Doing Tolkien Wrong

Here’s a re-post of an article by Sarah Monette that you all may find interesting:

…Tolkien is an affliction and a curse to fantasy writers. This is a horribly ungrateful thing to say, when it’s largely thanks to Tolkien that fantasy writers can exist as a sub-species today at all. … The reason for this is that, while Tolkien was a genius and a godsend to readers prepared to love secondary-world fantasy, he is a terrible model for writers. And that for a number of reasons, ranging from, on the macro level, his use of the quest plot to, on the micro level, the nature of his prose style. Imitating Tolkien – in and of itself, not a bad idea – has become mired down in slavish adherence to his product, rather than careful attention to his process.

Now, I don’t think I would go so far as to declare that Tolkien is a curse and an affliction to anybody, but still, this is an arguable position. I mean, it’s quite true that we can’t all be geniuses, or philologists, and that trying to imitate Tolkien too closely is perhaps not the best way to write your own story. But I don’t think it’s quite as true, as Monette asserts, that the quest-plot has been done to death. It is so broad; I’m not sure it’s possible to overdo it. And I say this as a reader who enjoys quiet slice-of-life stories as well as quest stories. And of course it’s quite true that Monette’s THE GOBLIN EMPEROR is not a quest story, and I can see how the feeling that all fantasy novels should involve a central quest might have slowed down her ability to conceptualize that story.

I must add: if THE GOBLIN EMPEROR goes on to inspire new writers to try that kind of story instead then great!

What one word would you choose to describe a story like THE GOBLIN EMPEROR? Not a quest story but a ???? Self-discovery novel? That sounds dreadfully literary and boring. But then, what? Any ideas?

Anyway, the whole post is worth a read if you have a minute.

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7 thoughts on “Doing Tolkien Wrong”

  1. One thing imitators of the quest plot don’t tend to do is copy the goal of the quest: their characters want to attain something/someone. Tolkien was getting rid of something. Much as I usually prefer the Rohan/Gondor sections to the slog to Mordor, the quest of the king for his throne is a supporting effort to the necessary goal of destroying the Ring. In fact I can’t think of any others with that structure. Where the king discovers he can Be a king, as a sideline to what they were after, yes. But not to junk a valuable magical mcguffin. Anyone?

    I also wouldn’t say the quest plot is all that over done, unless you define it rather broadly. (Or maybe I read the wrong things?) Is Riddle-Master a quest plot? Most McKillip? Cherryh’s fantasy? Bujold’s? Neumeier? I suppose Riddle-master might be read as one. I read it as ‘why are they trying to kill me?’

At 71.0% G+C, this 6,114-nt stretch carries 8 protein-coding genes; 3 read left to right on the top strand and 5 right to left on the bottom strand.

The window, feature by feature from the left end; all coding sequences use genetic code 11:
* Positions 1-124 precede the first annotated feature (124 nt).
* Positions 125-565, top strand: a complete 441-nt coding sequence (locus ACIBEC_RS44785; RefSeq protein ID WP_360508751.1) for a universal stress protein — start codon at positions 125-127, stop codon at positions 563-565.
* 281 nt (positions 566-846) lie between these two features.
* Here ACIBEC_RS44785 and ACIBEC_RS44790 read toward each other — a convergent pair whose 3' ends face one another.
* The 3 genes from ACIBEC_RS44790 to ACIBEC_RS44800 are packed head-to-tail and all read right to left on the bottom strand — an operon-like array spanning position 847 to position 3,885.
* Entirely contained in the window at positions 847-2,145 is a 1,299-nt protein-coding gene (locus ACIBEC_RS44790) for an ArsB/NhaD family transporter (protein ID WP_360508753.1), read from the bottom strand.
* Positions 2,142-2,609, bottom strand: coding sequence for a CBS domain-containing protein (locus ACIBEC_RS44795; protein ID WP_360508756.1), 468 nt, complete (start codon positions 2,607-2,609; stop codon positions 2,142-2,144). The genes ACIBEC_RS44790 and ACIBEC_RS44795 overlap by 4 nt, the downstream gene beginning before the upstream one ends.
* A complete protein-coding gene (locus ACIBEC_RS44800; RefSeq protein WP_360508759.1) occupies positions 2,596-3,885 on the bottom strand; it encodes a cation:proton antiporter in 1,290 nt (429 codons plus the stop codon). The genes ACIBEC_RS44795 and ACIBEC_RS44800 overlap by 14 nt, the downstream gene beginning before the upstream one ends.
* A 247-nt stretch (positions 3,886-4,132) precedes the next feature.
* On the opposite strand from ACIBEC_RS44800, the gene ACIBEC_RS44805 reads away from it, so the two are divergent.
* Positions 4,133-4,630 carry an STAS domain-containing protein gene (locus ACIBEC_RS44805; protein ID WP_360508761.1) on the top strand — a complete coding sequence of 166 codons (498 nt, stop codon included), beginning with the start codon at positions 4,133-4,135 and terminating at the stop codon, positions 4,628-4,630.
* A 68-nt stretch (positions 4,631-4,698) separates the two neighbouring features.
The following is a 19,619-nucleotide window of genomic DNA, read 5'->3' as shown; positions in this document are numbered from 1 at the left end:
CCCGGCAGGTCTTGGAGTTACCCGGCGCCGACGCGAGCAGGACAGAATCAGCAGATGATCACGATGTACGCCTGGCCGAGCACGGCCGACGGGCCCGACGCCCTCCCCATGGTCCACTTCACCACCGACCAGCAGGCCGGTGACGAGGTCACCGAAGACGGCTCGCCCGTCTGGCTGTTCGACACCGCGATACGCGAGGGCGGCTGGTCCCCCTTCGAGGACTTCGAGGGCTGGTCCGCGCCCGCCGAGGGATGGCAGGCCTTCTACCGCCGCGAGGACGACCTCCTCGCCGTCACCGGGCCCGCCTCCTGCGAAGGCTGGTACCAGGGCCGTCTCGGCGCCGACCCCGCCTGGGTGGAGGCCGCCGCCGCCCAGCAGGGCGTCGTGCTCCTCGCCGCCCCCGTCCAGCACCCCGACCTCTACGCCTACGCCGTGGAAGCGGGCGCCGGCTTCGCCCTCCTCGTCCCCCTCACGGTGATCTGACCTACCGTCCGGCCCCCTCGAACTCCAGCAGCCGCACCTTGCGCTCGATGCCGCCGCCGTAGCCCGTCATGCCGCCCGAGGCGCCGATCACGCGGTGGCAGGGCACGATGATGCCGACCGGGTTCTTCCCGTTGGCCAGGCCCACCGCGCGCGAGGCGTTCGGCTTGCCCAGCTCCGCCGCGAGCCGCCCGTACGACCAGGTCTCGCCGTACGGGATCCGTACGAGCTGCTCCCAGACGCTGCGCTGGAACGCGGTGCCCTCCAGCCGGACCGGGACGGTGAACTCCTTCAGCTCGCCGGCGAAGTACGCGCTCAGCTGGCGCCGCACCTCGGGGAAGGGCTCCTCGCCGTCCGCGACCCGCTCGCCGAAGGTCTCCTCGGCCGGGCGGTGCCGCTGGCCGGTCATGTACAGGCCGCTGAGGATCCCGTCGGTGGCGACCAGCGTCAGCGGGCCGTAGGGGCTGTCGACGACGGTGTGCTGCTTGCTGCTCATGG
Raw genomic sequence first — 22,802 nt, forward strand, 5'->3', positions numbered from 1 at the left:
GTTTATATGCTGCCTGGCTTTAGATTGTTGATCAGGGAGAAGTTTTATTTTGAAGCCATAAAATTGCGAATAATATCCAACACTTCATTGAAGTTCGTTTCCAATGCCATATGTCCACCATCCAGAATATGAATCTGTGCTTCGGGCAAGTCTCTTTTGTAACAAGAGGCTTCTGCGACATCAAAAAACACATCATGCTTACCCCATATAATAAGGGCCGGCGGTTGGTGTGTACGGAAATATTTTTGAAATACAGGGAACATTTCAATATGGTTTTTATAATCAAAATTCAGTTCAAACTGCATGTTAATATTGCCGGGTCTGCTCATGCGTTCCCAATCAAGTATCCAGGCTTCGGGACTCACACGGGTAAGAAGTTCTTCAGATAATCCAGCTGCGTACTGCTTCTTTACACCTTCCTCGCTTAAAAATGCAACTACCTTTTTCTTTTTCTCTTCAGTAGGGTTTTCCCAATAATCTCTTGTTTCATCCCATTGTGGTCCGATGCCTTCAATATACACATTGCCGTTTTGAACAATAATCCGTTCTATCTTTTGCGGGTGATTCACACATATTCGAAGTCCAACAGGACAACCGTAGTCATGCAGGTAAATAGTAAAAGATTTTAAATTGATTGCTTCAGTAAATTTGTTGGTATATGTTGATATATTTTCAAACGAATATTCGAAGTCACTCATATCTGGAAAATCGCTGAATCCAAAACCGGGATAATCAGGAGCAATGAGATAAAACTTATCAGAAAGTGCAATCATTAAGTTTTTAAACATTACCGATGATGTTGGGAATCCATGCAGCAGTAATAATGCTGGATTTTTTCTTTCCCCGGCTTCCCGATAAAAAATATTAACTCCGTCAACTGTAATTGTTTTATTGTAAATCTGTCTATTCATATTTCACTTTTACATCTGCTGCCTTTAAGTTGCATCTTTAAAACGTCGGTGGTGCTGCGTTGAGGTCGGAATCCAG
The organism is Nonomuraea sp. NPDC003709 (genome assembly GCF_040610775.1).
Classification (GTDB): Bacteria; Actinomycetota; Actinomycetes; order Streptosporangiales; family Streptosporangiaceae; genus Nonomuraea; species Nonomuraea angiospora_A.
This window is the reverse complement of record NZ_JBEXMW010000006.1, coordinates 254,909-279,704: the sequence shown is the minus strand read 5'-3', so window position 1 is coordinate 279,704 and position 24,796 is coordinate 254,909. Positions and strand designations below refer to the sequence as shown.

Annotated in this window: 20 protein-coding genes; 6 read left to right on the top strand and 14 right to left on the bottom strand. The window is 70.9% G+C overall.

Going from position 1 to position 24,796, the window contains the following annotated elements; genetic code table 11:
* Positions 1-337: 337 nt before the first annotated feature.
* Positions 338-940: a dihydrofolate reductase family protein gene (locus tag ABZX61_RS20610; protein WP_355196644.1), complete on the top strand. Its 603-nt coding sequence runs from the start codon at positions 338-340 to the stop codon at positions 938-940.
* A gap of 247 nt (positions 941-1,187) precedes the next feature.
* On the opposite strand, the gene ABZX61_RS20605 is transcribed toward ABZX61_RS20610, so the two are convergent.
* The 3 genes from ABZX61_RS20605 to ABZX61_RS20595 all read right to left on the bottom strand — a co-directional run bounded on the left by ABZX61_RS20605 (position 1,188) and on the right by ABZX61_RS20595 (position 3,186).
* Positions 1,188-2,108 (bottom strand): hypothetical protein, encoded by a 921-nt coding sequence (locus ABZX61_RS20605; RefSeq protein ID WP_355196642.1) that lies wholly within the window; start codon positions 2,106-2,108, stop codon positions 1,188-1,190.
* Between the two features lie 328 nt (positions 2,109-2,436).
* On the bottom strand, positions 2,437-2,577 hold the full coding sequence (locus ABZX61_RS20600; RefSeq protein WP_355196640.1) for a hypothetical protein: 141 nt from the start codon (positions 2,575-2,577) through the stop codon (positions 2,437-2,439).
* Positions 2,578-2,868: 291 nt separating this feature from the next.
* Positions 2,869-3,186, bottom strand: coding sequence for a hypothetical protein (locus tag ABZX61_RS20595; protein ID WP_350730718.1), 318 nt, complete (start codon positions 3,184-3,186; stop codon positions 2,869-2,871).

Ha, I sit corrected I remember another where the goal was to destroy a magical thing, the first of Rohan’s WINTER OF THE WORLD. Our protagonist had made it as apprentice mage-smith. Realizes it’s an awful thing, flees master, finds new one, goes out to destroy his own making, once he tracks it down again.

  2. I’d say THE GOBLIN EMPEROR is a Coming of Age story — as classic as a Quest, and maybe as common — though an unusual one, since our protagonist learns to deal with authority dumped on him instead of growing into higher position.

    Elaine, I think Tolkien imitations are likely to have destroying the Dark Lord as the explicit goal of their quest, even if the method is different. But you know, what else are you going to do with a Dark Lord, if you’re unfortunate enough to have one?

  3. Everyone just needs to read The Dark Lord of Derkholm to cure them of their pseudo-Tolkien affliction.

    Coming-of-age is probably as common in fantasy as quest (but I might just be saying that because I mostly read YA!). What about Finding a Home/Creating a Home? The Raksura series made me think of that.

    Riddlemaster and Earthsea (the first three) are more like “run away! run away! oh, fine, then, I’ll accept the burden of power.” I guess that’s kind-of Coming-of-Age, too. (Well, and Hero’s Journey, which is sort of a quest but doesn’t always need a MacGuffin, or a Dark Lord, for that matter. Though a good Dark Lord is always a bonus.)

  4. Okay, I’ll grant you The Goblin Emperor as a coming-of-age story, and yes, that is certainly a common type of story. Though fairly often combined with a quest story, I suppose.

    I like the idea of a coming-home type of category because I do think that’s what The Cloud Roads is. Maybe the 4th Sharing Knife novel is also a coming-home story.

    The Dark Lord of Derkholm certainly ought to do a sufficient job of skewering overdone tropes for just about anyone!

  5. “Everyone just needs to read The Dark Lord of Derkholm to cure them of their pseudo-Tolkien affliction.”

    Tough Guide I would say. though it does go overboard in places.

  6. Oh, right, I was thinking of the Tough Guide! Although I do enjoy the way DWJ answered the question: What should we do about the Dark Lord? By organizing tours around his defeat.

    Bildungsroman works for me. Except I can never spell it…

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